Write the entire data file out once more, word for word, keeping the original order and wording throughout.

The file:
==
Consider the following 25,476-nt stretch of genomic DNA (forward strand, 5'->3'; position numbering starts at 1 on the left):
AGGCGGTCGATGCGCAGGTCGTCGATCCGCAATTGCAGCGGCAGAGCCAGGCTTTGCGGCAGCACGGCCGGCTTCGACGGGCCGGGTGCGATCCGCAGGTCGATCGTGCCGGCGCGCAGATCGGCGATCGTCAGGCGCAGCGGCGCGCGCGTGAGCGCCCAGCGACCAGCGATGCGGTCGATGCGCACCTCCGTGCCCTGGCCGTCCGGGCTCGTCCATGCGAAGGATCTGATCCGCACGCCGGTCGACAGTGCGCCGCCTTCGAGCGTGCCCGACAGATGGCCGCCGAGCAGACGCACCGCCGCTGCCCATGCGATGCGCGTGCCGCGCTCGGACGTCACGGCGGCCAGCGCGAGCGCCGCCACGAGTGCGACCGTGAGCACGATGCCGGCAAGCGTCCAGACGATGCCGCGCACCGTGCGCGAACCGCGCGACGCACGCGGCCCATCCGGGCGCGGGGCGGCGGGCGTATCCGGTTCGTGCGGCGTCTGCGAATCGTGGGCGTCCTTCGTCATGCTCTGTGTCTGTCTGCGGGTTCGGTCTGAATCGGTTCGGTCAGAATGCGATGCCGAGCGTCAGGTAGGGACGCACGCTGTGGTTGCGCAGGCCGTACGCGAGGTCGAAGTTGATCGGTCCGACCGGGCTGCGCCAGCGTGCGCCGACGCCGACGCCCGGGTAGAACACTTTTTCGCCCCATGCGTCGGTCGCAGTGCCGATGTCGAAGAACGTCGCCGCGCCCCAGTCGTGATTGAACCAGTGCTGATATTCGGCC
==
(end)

Consider the following 25,476-nt stretch of genomic DNA (forward strand, 5'->3'; position numbering starts at 1 on the left):
AGGCGGTCGATGCGCAGGTCGTCGATCCGCAATTGCAGCGGCAGAGCCAGGCTTTGCGGCAGCACGGCCGGCTTCGACGGGCCGGGTGCGATCCGCAGGTCGATCGTGCCGGCGCGCAGATCGGCGATCGTCAGGCGCAGCGGCGCGCGCGTGAGCGCCCAGCGACCAGCGATGCGGTCGATGCGCACCTCCGTGCCCTGGCCGTCCGGGCTCGTCCATGCGAAGGATCTGATCCGCACGCCGGTCGACAGTGCGCCGCCTTCGAGCGTGCCCGACAGATGGCCGCCGAGCAGACGCACCGCCGCTGCCCATGCGATGCGCGTGCCGCGCTCGGACGTCACGGCGGCCAGCGCGAGCGCCGCCACGAGTGCGACCGTGAGCACGATGCCGGCAAGCGTCCAGACGATGCCGCGCACCGTGCGCGAACCGCGCGACGCACGCGGCCCATCCGGGCGCGGGGCGGCGGGCGTATCCGGTTCGTGCGGCGTCTGCGAATCGTGGGCGTCCTTCGTCATGCTCTGTGTCTGTCTGCGGGTTCGGTCTGAATCGGTTCGGTCAGAATGCGATGCCGAGCGTCAGGTAGGGACGCACGCTGTGGTTGCGCAGGCCGTACGCGAGGTCGAAGTTGATCGGTCCGACCGGGCTGCGCCAGCGTGCGCCGACGCCGACGCCCGGGTAGAACACTTTTTCGCCCCATGCGTCGGTCGCAGTGCCGATGTCGAAGAACGTCGCCGCGCCCCAGTCGTGATTGAACCAGTGCTGATATTCGGCC